Low-Stress Handling in the Veterinary Clinic
This book is intended as a practical guide to enable small animal clinical veterinary surgeons and their teams to improve various aspects of their everyday practice: how they understand and relate to patients and clients, how they manage their work, the handling of animals during different procedures, and the implementation of programmes to deal with behavioural issues. These aspects will have a highly positive impact on the wellbeing of the patient, the client, and the veterinary and support staff, with the implementation of smoother and effective procedures. Practical Emergency and Critical Care Veterinary Nursing PDF
Low-stress handling provides a new approach to confronting veterinary clinic activity that reduces stress and therefore increases procedural efficiency. The main idea is to create an environment where the animal feels safe and comfortable, while clearly communicating what is expected from them.
The veterinary clinic represents a stressful and threatening environment for the animal because:
- They are in unnatural and unfamiliar surroundings.
- They are not normally given a chance to get used to the procedures carried out in a clinic, due to time constraints and an insufficient knowledge of learning theory, which leads to a negative emotional load that may increase with subsequent visits.
- Veterinary practices are full of different intimidating stimuli for animals, most of which are unknown or unforeseeable.
Low-stress handling aims to minimise these threatening stimuli and ensure animals remain comfortable throughout their time at the clinic, thereby promoting a more pleasant visit with less negative emotions and a better perception of the event. A more positive perception and processing of their experiences will result in a behavioural change by decreasing the animal’s fear, aggressiveness, and avoidance behaviours. In addition, this handling method will improve other organic factors: immunity, alterations in blood parameters, pain threshold, resistance to examination, and so on.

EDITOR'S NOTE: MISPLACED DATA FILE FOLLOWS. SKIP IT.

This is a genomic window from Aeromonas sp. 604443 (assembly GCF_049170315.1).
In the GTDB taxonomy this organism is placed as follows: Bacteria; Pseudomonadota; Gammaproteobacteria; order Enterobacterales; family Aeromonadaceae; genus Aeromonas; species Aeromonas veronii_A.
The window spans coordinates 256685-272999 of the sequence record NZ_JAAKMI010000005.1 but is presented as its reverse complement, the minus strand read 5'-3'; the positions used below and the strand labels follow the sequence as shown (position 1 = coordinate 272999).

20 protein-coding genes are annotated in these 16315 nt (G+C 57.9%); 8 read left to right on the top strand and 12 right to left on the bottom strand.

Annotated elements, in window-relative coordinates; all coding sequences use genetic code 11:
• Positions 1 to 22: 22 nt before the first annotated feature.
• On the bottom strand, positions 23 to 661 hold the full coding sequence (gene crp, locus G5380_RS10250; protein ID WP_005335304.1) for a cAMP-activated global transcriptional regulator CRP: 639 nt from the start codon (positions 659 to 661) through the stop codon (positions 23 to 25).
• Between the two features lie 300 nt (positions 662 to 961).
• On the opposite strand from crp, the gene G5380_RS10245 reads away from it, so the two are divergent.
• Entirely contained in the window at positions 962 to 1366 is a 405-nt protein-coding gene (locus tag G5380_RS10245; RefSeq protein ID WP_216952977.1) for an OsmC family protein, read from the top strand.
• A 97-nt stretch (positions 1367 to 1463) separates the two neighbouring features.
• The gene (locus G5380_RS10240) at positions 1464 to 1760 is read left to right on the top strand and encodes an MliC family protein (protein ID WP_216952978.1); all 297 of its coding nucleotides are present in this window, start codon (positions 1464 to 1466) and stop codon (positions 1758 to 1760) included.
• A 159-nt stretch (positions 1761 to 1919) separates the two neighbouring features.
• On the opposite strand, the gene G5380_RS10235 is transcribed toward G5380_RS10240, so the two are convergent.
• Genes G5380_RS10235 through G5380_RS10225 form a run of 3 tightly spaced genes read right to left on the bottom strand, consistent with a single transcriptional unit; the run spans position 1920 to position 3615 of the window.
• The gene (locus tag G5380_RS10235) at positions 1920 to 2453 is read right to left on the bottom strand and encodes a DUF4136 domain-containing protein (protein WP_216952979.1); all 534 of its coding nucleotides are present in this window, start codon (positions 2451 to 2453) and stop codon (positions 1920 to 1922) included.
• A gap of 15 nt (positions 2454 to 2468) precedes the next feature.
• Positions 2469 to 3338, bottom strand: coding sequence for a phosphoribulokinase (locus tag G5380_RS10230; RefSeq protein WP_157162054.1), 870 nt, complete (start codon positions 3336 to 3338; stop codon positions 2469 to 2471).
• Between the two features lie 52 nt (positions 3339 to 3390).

It will also reduce the tension felt by the owner, the vet, and their staff. Concepts, techniques, and theories such as dominance, forced immobilisation, the alpha roll, cages, confinement, and the use of force when handling animals should be eradicated from routine clinical practice. A single negative experience can condition a permanent fear response towards veterinary clinics, producing restlessness, attempts to flee, or aggression in future visits. Not only do animals benefit from low-stress handling, but also their owners and the clinic:
It improves the animal’s and client’s trust in the clinic.
It helps us understand how animals communicate and the science behind learning,
while advancing the use of protocols that make them feel more comfortable.
It increases safety for the veterinary team.
It increases the efficiency and fluidity of all work procedures.
It improves the relationship and communication with the client.
It establishes a stable, positive working environment that promotes teamwork.
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